That one line said a thousand things.
The Body of the Opening Chapter.
What is this supposed to do? How does this further the hook of your book?
Say you’ve written that fabulous opening line. Where does that leave you? Well, that leaves you with backing it up in those first 10 or so pages of your opening chapter.
Here, we need to bolster that tone, expand on the life-changing event, make us laugh more, deepen the mystery, and cause it all to circle back in on itself into one whole.
Not asking much, are we!
Instead of going through how each of these books accomplished that (or this would be a book in itself), let’s take one and witness that circling.
In Where the Crawdads Sing, the chapter goes into real life for Kyra (via stunning prose), and then a few pages in:
“Ma didn’t come back that day. No one spoke of it. Least of all Pa. Stinking of fish and drum likker, he clanked pot lids. ‘What’s supper?’”
Things are not good here, and our worry for Kyra grows.
Kyra thinks of the love her mother has given her, of how their mornings usually go.
“But this morning, Ma had been quiet, her smile lost, her eyes red. She tied a white scarf pirate style, low across her forehead, but the purple and yellow edges of a bruise spilled out. Right after breakfast, even before the dishes were washed, Ma had put a few personals in the train case and walked down the road.”
While Kyra doesn’t know what is happening, we do. And our hearts crunch inward even more.
That Killer Final Line of the Chapter.
This is what causes your reader—whether literary agent, acquisition’s editor, reviewer, or reader to turn the page. Said reader has taken the hook, not spit it out, and this final line is what sets it firmly.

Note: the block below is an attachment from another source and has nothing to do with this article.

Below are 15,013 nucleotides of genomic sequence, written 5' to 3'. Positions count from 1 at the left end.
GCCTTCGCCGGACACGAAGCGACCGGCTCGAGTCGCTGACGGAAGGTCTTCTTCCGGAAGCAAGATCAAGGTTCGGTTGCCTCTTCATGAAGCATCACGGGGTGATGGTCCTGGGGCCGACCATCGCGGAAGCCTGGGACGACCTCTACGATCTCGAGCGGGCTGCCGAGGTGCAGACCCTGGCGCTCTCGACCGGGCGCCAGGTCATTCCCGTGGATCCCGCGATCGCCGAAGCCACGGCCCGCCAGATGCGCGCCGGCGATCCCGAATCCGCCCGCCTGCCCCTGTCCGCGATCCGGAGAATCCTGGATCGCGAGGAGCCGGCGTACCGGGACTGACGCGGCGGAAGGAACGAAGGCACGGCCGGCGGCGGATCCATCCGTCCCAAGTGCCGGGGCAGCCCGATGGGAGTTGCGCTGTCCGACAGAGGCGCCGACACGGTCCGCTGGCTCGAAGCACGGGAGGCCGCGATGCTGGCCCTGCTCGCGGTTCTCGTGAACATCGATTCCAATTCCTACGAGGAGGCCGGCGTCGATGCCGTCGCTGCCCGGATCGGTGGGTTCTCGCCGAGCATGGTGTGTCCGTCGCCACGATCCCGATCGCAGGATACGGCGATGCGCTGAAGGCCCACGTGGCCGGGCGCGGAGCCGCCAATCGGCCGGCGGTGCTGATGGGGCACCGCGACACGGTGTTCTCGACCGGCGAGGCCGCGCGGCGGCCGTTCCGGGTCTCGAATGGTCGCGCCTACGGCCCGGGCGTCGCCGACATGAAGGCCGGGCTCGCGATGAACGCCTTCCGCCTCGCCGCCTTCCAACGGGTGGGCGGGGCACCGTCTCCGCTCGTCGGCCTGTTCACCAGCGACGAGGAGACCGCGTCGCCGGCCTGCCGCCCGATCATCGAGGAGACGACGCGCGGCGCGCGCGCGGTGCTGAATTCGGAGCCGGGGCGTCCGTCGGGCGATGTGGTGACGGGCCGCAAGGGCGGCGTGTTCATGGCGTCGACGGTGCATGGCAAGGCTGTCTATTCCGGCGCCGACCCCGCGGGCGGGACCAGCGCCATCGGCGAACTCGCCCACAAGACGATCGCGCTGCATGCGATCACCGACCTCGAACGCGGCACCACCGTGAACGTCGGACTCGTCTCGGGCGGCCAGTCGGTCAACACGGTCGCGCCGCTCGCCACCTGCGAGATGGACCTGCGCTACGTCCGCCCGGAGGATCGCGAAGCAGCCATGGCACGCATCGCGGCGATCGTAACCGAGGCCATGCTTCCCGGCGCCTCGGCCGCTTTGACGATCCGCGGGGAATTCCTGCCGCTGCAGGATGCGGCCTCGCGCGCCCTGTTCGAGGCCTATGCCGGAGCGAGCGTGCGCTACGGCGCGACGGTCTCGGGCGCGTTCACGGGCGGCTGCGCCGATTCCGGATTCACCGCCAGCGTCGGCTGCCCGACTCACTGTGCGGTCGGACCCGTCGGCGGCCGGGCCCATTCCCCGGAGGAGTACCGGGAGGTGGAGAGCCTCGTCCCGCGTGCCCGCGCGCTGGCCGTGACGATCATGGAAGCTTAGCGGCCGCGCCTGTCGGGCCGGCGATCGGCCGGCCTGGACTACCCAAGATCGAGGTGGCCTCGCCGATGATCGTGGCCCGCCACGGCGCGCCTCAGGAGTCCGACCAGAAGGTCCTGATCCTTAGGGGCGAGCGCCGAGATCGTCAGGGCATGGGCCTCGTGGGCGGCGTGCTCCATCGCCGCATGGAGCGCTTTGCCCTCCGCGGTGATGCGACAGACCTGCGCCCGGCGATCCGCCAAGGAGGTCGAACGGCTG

“Kyra returned to the porch steps later and waited a long time, but, as she looked to the end of the lane, she never cried. Her face was still, her lips a simple thin line under searching eyes. But Ma didn’t come back that day either.”
The set up here is clear. We know the parameters and we know the main character and her “real life.” We know the conflicts. Also, we know what she’s facing.
And we know Ma is never, ever coming home.
This book has been on the Times bestseller list for 91 weeks, and is still number 3 as I write this. As a book editor, I’ll say that I had huge issues with a lot of it, but the prose was simply stunning, and after that first chapter, there was no way I wasn’t reading on.
Because that’s what a bang-up hook for your book does. That’s what successful authors know how to do, and it’s up to you to fashion that in your work.
But it makes all the difference.
So go write that smashing first-line hook for your book. Build upon it. And then finish the opening chapter with a knock-out punch!